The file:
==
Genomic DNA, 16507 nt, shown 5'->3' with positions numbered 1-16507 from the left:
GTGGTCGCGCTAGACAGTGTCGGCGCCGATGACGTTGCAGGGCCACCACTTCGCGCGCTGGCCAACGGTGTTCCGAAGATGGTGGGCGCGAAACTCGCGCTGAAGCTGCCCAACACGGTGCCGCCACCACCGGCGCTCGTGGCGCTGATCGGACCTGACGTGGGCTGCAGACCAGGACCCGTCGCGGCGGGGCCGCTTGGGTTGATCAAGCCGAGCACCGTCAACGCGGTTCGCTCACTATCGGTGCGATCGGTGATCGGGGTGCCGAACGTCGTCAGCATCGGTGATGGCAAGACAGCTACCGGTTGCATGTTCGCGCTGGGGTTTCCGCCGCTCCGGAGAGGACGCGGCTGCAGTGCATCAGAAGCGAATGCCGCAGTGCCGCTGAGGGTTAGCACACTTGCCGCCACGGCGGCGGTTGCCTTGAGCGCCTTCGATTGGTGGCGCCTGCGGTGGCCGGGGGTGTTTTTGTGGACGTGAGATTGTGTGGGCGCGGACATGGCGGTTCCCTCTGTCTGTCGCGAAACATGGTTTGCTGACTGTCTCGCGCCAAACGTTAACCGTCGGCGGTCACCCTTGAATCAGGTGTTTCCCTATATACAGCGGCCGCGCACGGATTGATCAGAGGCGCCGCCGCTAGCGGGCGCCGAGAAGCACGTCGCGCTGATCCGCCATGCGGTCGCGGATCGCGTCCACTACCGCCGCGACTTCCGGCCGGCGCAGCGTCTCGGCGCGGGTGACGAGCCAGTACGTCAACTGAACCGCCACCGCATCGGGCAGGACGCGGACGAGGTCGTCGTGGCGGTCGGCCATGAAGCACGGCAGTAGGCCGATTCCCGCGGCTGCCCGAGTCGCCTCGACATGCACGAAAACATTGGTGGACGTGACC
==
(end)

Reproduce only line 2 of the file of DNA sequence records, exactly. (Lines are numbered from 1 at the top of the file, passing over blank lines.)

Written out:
GTGGTCGCGCTAGACAGTGTCGGCGCCGATGACGTTGCAGGGCCACCACTTCGCGCGCTGGCCAACGGTGTTCCGAAGATGGTGGGCGCGAAACTCGCGCTGAAGCTGCCCAACACGGTGCCGCCACCACCGGCGCTCGTGGCGCTGATCGGACCTGACGTGGGCTGCAGACCAGGACCCGTCGCGGCGGGGCCGCTTGGGTTGATCAAGCCGAGCACCGTCAACGCGGTTCGCTCACTATCGGTGCGATCGGTGATCGGGGTGCCGAACGTCGTCAGCATCGGTGATGGCAAGACAGCTACCGGTTGCATGTTCGCGCTGGGGTTTCCGCCGCTCCGGAGAGGACGCGGCTGCAGTGCATCAGAAGCGAATGCCGCAGTGCCGCTGAGGGTTAGCACACTTGCCGCCACGGCGGCGGTTGCCTTGAGCGCCTTCGATTGGTGGCGCCTGCGGTGGCCGGGGGTGTTTTTGTGGACGTGAGATTGTGTGGGCGCGGACATGGCGGTTCCCTCTGTCTGTCGCGAAACATGGTTTGCTGACTGTCTCGCGCCAAACGTTAACCGTCGGCGGTCACCCTTGAATCAGGTGTTTCCCTATATACAGCGGCCGCGCACGGATTGATCAGAGGCGCCGCCGCTAGCGGGCGCCGAGAAGCACGTCGCGCTGATCCGCCATGCGGTCGCGGATCGCGTCCACTACCGCCGCGACTTCCGGCCGGCGCAGCGTCTCGGCGCGGGTGACGAGCCAGTACGTCAACTGAACCGCCACCGCATCGGGCAGGACGCGGACGAGGTCGTCGTGGCGGTCGGCCATGAAGCACGGCAGTAGGCCGATTCCCGCGGCTGCCCGAGTCGCCTCGACATGCACGAAAACATTGGTGGACGTGACC